Now adults, Robin and Sarah live very different lives, in separate parts of the country. Robin, an ex-musician, lives alone in a flat in Manchester while Sarah lives with her partner and daughter in a house in Godalming, Surrey. But neither of their lives is going well. Robin suffers from severe agoraphobia, making it almost impossible for her to leave her home. Meanwhile, Sarah is facing an almost unbelievable turn of events in her relationship—her partner, Jim, has declared her unfit to look after their child and is taking their daughter away to be cared for by his parents. Powerless, Sarah leaves her home and checks into a B & B, hoping to somehow come up with a plan to regain custody of her daughter.

The story is told alternately between the adult and child versions of Robin and Sarah. This generally works well to both speed the story along and to give a full picture of their lives.  However, there were a few places where it felt like the author was flitting between them and it would have been nice to settle in just a bit more with each character before moving on. Of course, upon reflection, this unsettling effect is likely what Holly Seddon was aiming for when she chose to structure and pace her novel in this way.

Don’t Close your Eyes is an insightful and thoroughly disquieting read from a masterful storyteller.


Don’t Close Your Eyes is published by Corvus, an imprint of Atlantic Books and is available from Amazon and all good bookstores.

You can follow Holly on Twitter at: @HollySeddon

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My review of Try Not to Breathe, by Holly Seddon

Firstly I would like to thank Holly Seddon for the opportunity to read this in exchange for my honest review.

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‘How terrible to have no voice,’ said Alex, as she took scribbled notes and swayed, nauseated, amongst the electric hum of the hospital ward.

Since the tender age of fifteen, Amy Stevenson has lain comatose in a hospital bed, the victim of a vicious attack which left her nearly dead. Her attacker has never been found. Amy’s family gave up on her long ago and her only visitor is Jacob Arlington, her boyfriend from high school, who is now married and with a child on the way. Jacob visits Amy in secret, when his wife, Fiona, isn’t around to catch him doing so. Jacob has never quite been able to bring himself to discuss Amy with her.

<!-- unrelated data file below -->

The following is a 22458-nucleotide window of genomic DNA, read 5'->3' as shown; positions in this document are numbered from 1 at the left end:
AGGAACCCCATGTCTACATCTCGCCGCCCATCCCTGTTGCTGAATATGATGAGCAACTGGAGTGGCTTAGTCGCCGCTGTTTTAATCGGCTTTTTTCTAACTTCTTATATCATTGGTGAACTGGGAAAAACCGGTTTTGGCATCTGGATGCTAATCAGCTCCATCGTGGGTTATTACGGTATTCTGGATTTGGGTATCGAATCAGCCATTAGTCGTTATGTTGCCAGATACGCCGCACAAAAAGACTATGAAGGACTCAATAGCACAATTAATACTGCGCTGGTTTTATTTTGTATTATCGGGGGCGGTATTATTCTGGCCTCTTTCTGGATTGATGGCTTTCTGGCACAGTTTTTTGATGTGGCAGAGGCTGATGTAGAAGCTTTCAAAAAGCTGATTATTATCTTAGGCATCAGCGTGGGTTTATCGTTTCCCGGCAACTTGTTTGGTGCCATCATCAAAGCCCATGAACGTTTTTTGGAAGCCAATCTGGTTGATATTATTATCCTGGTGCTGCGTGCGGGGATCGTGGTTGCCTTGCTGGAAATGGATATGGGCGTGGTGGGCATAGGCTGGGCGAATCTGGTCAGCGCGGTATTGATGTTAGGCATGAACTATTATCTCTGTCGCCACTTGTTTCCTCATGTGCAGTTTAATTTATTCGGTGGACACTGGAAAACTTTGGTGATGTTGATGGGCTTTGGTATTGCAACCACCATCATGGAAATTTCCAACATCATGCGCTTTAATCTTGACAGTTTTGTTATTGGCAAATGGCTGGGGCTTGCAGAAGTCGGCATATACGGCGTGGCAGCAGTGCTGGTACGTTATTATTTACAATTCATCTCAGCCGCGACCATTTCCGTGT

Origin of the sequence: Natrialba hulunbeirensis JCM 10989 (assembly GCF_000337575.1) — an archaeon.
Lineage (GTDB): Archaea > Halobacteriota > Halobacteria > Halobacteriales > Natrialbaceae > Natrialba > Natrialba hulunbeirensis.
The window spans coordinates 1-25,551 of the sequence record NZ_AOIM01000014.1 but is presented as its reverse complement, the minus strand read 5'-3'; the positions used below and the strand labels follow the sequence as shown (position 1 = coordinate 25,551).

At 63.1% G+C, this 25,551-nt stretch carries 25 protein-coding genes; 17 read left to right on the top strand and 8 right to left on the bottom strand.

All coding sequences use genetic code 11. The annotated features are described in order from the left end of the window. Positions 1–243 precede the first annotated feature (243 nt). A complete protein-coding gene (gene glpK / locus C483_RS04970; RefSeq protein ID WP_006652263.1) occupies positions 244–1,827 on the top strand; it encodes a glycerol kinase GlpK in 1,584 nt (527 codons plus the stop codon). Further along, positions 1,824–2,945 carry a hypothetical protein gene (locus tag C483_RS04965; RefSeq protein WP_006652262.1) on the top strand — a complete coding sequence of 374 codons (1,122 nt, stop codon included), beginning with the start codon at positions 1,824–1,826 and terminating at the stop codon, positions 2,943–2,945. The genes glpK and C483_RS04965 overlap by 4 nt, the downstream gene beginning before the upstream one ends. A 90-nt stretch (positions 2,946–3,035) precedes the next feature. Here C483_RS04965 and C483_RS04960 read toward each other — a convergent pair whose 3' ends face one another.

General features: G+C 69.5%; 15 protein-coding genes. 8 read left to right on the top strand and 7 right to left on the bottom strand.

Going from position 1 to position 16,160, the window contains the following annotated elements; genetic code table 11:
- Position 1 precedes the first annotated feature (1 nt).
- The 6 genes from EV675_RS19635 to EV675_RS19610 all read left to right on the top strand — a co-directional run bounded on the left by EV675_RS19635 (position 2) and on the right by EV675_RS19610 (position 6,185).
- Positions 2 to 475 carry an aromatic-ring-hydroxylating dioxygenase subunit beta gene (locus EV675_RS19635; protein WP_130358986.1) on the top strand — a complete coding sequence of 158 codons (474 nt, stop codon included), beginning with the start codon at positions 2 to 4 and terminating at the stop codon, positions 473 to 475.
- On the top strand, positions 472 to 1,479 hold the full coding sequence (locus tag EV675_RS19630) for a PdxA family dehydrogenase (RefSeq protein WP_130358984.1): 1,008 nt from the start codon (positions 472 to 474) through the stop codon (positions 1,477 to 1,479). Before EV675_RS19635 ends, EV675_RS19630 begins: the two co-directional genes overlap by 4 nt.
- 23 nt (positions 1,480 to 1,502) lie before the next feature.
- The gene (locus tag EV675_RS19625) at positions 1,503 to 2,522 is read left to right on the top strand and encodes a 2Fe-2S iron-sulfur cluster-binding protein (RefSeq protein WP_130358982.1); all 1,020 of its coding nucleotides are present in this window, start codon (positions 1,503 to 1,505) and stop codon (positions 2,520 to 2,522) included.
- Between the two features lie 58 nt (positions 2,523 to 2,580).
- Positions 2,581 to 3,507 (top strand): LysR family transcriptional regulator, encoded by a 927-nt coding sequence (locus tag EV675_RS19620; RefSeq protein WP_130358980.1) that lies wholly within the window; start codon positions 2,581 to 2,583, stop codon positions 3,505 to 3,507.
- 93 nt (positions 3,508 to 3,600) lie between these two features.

Alex Dale has been assigned to write an article on Dr Haynes, the eminent neurologist who works on Amy’s ward. When Alex hears Amy’s story, it strikes a chord with her. Alex and Amy are the same age. Whereas Amy’s life has been brutally taken from her, Alex has been struggling to face hers, choosing to drink away what little life she has left. Writing about these patients is about all Alex can manage—if she can even manage that.

When Alex hears that doctors have recently discovered Amy isn’t actually brain dead and is able to communicate in a primitive way, Alex feels a sense of duty towards Amy. Perhaps by learning more about Amy, Alex can shed new light on the case. After all, Amy couldn’t possibly be the only victim. But will Alex manage to solve the crime before her own weakness overcomes her, and if she does, will anyone bother to listen to her?

We are all equally vulnerable to what life throws at us, it’s how we behave in the circumstances that matters. And Seddon’s prose behaves beautifully given her challenging subject matter and multiple narrative viewpoints. I thoroughly enjoyed this novel and shall look forward to reading whatever Seddon chooses to write next.

Try Not to Breathe by Holly Seddon is published by Corvus (Atlantic). It is available from Amazon UK now.  

It is released  in the US/Canada on 23rd February 2016, where it is available for pre-order.